Most people just toss their whole peanut butter jar in the recycling after they’re done with it. The jar isn’t clean and the lid is still on.
This is not the right way to recycle peanut butter jars, and I’m guilty of it myself in the past.
If you do this, your peanut butter jar can contaminate other recycling. At best, the recycling center needs to spend more time and money cleaning what comes in – not the biggest deal.
But at worst, in many places, contaminated recycling heads straight to the landfill.
And yes, other people may contaminate a shared recycling bin, but you need to fix your habits first.
The Correct Way to Recycle a Peanut Butter Jar
Keeping the label on is fine, but you need to do 2 things to make it easily recyclable:
- Take off the lid and recycle it separately (most peanut butter jar lids can be recycled).
- Rinse out the jar well to remove most of the leftover peanut butter
You don’t need to remove 100% of the peanut butter (so don’t spend too much time scrubbing away), but the more the better.
Containers should be clean, but don’t have to be spotless. – wm.com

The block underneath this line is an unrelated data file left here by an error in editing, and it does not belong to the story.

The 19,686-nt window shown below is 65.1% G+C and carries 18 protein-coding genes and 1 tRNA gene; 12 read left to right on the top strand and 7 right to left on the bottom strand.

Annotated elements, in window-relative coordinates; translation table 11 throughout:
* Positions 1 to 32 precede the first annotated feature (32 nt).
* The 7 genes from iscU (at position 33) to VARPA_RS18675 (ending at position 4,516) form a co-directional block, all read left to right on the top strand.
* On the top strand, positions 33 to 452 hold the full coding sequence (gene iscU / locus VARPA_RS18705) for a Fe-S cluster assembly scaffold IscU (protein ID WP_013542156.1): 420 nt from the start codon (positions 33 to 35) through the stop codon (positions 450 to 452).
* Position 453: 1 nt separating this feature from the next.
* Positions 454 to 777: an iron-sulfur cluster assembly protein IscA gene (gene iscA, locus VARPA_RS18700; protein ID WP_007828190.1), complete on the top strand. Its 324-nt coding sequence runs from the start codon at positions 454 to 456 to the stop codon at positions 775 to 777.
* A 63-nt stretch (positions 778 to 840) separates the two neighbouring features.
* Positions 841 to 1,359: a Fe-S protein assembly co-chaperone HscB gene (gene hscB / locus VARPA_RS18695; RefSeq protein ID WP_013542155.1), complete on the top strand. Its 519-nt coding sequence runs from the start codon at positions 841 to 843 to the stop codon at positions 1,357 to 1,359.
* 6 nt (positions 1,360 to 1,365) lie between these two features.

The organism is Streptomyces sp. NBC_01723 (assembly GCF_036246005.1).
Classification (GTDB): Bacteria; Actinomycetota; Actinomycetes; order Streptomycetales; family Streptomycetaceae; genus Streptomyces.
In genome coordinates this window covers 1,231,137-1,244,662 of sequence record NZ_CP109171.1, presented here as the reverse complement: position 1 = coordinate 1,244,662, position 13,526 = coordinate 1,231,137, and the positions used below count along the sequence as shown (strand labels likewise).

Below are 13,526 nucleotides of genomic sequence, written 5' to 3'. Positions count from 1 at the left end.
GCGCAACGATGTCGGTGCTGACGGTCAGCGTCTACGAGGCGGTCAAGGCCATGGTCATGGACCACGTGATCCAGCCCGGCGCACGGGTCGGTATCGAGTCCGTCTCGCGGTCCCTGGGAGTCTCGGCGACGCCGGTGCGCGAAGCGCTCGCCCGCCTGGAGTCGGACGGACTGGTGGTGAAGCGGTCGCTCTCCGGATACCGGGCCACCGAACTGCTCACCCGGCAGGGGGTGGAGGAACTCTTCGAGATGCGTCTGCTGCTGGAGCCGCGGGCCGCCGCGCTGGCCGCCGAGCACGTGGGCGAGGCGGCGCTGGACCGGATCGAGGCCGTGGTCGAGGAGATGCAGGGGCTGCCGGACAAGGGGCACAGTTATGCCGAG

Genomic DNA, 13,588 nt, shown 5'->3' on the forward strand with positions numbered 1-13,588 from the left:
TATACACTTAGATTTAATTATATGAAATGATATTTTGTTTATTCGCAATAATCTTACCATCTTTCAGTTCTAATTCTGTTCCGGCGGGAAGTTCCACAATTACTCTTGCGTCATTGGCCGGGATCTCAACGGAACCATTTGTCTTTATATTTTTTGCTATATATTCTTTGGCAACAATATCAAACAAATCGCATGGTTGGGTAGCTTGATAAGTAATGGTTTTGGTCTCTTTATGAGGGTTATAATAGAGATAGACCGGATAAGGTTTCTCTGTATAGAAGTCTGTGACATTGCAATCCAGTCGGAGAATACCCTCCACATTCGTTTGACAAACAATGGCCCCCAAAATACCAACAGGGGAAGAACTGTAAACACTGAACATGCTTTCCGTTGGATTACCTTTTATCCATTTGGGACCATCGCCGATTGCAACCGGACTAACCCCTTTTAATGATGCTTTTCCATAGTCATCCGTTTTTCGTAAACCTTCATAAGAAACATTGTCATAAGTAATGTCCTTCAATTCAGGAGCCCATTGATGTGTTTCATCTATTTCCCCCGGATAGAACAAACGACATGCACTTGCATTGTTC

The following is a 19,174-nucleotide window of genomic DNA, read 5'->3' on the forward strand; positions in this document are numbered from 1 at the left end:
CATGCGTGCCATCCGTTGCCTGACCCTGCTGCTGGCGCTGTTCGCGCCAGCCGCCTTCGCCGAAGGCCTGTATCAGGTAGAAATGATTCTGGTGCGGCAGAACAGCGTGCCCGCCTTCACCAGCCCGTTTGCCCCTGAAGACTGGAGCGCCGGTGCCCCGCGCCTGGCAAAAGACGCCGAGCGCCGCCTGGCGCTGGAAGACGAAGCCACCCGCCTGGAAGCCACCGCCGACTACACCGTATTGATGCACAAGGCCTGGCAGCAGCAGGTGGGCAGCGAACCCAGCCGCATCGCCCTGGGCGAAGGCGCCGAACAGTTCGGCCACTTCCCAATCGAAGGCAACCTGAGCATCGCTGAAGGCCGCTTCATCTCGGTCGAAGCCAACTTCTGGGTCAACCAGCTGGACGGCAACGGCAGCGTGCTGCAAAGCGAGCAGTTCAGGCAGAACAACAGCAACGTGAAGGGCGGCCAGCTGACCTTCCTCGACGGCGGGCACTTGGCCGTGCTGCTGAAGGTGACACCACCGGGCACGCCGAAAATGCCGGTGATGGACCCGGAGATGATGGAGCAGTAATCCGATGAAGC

Here’s the best way I’ve found to clean my jars.
Step 1: Scrape Out As Much As You Can
You’ve probably already done this, but if you haven’t, now’s the time.
Why waste good peanut butter anyways?
Step 2: Add in A Drop of Soap and Fill It About 1/4 With Water
Warm water is best here.
Add in one (or a few) drops of dish soap, and then fill the container somewhere between a quarter and a half of the way up.
Step 3: Shake Vigorously for 15 Seconds With the Lid On
You want to give it an initial shake now so that the soap a chance to get in contact with peanut butter on the side or lid.
Step 4: Soak For 10 Minutes, Shake Again and Rinse
I find that you need to soak for at least 5 minutes for this to work well. I usually leave it for 10 minutes or longer.
That should loosen up the peanut butter quite a bit, so when you shake again (15-30 seconds), it actually comes off.
You can see that most of the peanut butter on my original picture was on the bottom, but after shaking it, it’s basically all gone.
Finally, rinse it out a few times (don’t want to leave soap in it either), and then throw the lid and the jar into the recycling bin separately.
Here’s mine, ready to go:
One final note if there’s still peanut butter left: A quick once-over with a dish rag or sponge will remove most of it. If the peanut butter is stuck near the top or on the lid itself, you could soak the jar again upside down.